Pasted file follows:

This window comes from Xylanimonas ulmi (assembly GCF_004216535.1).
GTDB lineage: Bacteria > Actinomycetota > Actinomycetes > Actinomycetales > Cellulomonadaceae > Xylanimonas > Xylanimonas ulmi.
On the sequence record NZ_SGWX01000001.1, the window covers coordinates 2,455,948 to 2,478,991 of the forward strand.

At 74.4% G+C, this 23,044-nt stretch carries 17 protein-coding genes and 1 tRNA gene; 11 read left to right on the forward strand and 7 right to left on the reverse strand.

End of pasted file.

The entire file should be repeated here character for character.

This window comes from Xylanimonas ulmi (assembly GCF_004216535.1).
GTDB lineage: Bacteria > Actinomycetota > Actinomycetes > Actinomycetales > Cellulomonadaceae > Xylanimonas > Xylanimonas ulmi.
On the sequence record NZ_SGWX01000001.1, the window covers coordinates 2,455,948 to 2,478,991 of the forward strand.

At 74.4% G+C, this 23,044-nt stretch carries 17 protein-coding genes and 1 tRNA gene; 11 read left to right on the forward strand and 7 right to left on the reverse strand.